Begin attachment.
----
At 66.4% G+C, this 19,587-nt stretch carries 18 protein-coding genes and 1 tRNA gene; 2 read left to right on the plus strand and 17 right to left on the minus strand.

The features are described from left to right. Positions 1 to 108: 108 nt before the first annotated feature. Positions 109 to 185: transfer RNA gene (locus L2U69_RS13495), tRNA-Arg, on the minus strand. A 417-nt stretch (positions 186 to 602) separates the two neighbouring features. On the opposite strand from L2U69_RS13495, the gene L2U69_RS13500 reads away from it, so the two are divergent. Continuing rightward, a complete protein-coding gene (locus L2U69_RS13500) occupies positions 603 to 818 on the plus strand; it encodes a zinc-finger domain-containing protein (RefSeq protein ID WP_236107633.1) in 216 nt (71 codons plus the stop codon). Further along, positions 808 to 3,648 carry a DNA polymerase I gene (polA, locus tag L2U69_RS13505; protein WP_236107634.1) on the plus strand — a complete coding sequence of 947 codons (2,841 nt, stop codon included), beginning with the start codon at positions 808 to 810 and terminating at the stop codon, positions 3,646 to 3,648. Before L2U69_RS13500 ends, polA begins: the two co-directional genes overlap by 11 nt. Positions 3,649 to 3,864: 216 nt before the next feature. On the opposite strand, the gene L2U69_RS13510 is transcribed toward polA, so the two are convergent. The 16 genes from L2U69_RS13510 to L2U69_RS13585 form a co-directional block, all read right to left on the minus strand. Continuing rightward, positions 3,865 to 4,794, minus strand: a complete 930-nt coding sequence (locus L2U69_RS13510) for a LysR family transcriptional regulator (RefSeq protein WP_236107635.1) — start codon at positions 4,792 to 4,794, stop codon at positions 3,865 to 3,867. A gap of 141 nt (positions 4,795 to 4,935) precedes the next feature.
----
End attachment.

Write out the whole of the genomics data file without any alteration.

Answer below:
At 66.4% G+C, this 19,587-nt stretch carries 18 protein-coding genes and 1 tRNA gene; 2 read left to right on the plus strand and 17 right to left on the minus strand.

The features are described from left to right. Positions 1 to 108: 108 nt before the first annotated feature. Positions 109 to 185: transfer RNA gene (locus L2U69_RS13495), tRNA-Arg, on the minus strand. A 417-nt stretch (positions 186 to 602) separates the two neighbouring features. On the opposite strand from L2U69_RS13495, the gene L2U69_RS13500 reads away from it, so the two are divergent. Continuing rightward, a complete protein-coding gene (locus L2U69_RS13500) occupies positions 603 to 818 on the plus strand; it encodes a zinc-finger domain-containing protein (RefSeq protein ID WP_236107633.1) in 216 nt (71 codons plus the stop codon). Further along, positions 808 to 3,648 carry a DNA polymerase I gene (polA, locus tag L2U69_RS13505; protein WP_236107634.1) on the plus strand — a complete coding sequence of 947 codons (2,841 nt, stop codon included), beginning with the start codon at positions 808 to 810 and terminating at the stop codon, positions 3,646 to 3,648. Before L2U69_RS13500 ends, polA begins: the two co-directional genes overlap by 11 nt. Positions 3,649 to 3,864: 216 nt before the next feature. On the opposite strand, the gene L2U69_RS13510 is transcribed toward polA, so the two are convergent. The 16 genes from L2U69_RS13510 to L2U69_RS13585 form a co-directional block, all read right to left on the minus strand. Continuing rightward, positions 3,865 to 4,794, minus strand: a complete 930-nt coding sequence (locus L2U69_RS13510) for a LysR family transcriptional regulator (RefSeq protein WP_236107635.1) — start codon at positions 4,792 to 4,794, stop codon at positions 3,865 to 3,867. A gap of 141 nt (positions 4,795 to 4,935) precedes the next feature.